A fundamental Christian feast, the Easter was celebrated first by the Jews that were under the Egyptian reign in the time of Moses. Before the Angel sent by God should kill the Egyptian firstborn infants, the Jews received the following command: Draw out and take you a lamb according to your families, and kill the passover. And ye shall take a bunch of hyssop, and dip it in the blood that is in the bason, and strike the lintel and the two side posts with the blood that is in the bason; and none of you shall go out at the door of his house until the morning. For the Lord will pass through to smite the Egyptians; and when he seeth the blood upon the lintel, and on the two side posts, the Lord will pass over the door, and will not suffer the destroyer to come in unto your houses to smite you. And ye shall observe this thing for an ordinance to thee and to thy sons for ever. And it shall come to pass, when ye be come to the land which the Lord will give you, according as he hath promised, that ye shall keep this service. (Exodus 12, 21-25)
The Easter feast recorded in Nisan month (the first month of the Hebrew year) is presented by Moses as follows: And the Lord spake unto Moses in the wilderness of Sinai, in the first month of the second year after they were come out of the land of Egypt, saying: Let the children of Israel also keep the passover at his appointed season. In the fourteenth day of this month, at even, ye shall keep it in his appointed season: according to all the rites of it, and according to all the ceremonies thereof, shall ye keep it. (Numbers 9,1-3)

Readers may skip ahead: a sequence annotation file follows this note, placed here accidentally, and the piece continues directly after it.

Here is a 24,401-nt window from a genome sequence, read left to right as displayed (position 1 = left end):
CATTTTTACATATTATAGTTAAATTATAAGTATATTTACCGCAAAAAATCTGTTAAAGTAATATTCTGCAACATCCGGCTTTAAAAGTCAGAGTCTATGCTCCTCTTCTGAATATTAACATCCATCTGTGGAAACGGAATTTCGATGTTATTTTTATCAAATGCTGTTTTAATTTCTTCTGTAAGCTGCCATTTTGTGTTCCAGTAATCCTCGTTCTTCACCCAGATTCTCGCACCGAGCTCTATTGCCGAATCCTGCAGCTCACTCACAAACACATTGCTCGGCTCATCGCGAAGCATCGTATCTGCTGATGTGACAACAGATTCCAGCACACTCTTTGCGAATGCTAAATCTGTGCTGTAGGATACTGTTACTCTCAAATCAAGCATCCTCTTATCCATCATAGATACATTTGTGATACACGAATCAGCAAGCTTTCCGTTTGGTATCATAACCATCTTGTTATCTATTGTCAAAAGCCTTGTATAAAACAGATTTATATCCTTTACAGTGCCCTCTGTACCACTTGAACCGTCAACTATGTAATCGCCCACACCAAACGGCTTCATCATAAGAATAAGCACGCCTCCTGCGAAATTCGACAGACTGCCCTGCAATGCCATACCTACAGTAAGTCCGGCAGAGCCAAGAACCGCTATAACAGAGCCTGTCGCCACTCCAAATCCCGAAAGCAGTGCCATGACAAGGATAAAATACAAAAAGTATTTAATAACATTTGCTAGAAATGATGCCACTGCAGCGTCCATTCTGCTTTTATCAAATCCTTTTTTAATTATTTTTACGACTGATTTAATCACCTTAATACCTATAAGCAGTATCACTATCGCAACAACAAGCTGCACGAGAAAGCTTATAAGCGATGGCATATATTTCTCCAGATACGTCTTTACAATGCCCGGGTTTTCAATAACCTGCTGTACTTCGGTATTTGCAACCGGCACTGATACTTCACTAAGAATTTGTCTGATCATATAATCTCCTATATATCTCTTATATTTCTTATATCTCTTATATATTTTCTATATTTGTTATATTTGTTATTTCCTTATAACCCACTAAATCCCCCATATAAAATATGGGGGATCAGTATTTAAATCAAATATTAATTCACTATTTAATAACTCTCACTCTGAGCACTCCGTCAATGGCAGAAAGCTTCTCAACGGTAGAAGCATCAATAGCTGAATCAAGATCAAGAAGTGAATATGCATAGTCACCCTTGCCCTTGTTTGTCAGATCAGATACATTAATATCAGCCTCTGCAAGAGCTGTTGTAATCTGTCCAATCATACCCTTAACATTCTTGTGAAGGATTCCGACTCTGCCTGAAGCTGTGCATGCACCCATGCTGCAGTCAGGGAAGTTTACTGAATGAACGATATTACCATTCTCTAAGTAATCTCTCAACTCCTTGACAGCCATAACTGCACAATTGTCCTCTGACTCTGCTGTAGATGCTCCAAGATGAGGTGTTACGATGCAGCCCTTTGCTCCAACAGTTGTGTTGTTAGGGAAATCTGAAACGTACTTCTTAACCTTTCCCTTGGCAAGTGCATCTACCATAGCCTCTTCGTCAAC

The Hebrew calendar drawn up according to the moon phases, records the date of the Easter feast on the first full moon night after the spring equinox. For this reason, the holiday does not have a fixed date as does the one celebrating Our Lord’s Birth.
The New Testament, in the Gospel of Luke, tells us that in His childhood, Christ used to attend the Easter feast: Now his parents went to Jerusalem every year at the feast of the passover. And when he was twelve years old, they went up to Jerusalem after the custom of the feast. (Luke 2, 41-42)
Jesus’ Last Supper was also an Easter repast.
The sentence to death by crucifixion of our world’s Savior, Jesus Christ, represents for Christians a new beginning: the celebration of Christ’s sacrifice (a symbol of lamb’s sacrifice) followed by the great feast of the Resurrection. By His death and sacrifice, Christ offers people a highly valuable gift: the appurtenance to Our Lord’s people legitimated not by the statute of Abraham’s follower but by a single belief, the belief in Jesus Christ, the most beloved Son of God Almighty and the kind Mediator between God and the mankind.
The image of the postage stamp reproduces the scene of Christ’s Resurrection existing on a celebrating icon from the Patriarchal Cathedral heritage, where are kept in high honour the relics of Saint Dimitrios the New, the spiritual protector of the Cathedral and Bucharest city.
On the occasion of Holy Easter 2013, Romfilatelia is sending the greeting that Jesus Christ risen from the dead brings trust, light, love and hope into everyone’s soul.
We address our thanks to His Beatitude Father Daniel, Archbishop of Bucharest, Metropolitan of Muntenia and Dobrogea, Locum Tenens of the Throne of Caesarea Cappadociae and Patriarch of the Romanian Orthodox Church, and to the Archbishopric of Bucharest for their support granted in the accomplishment of this postage stamps issue.
Issue date: 2013-04-05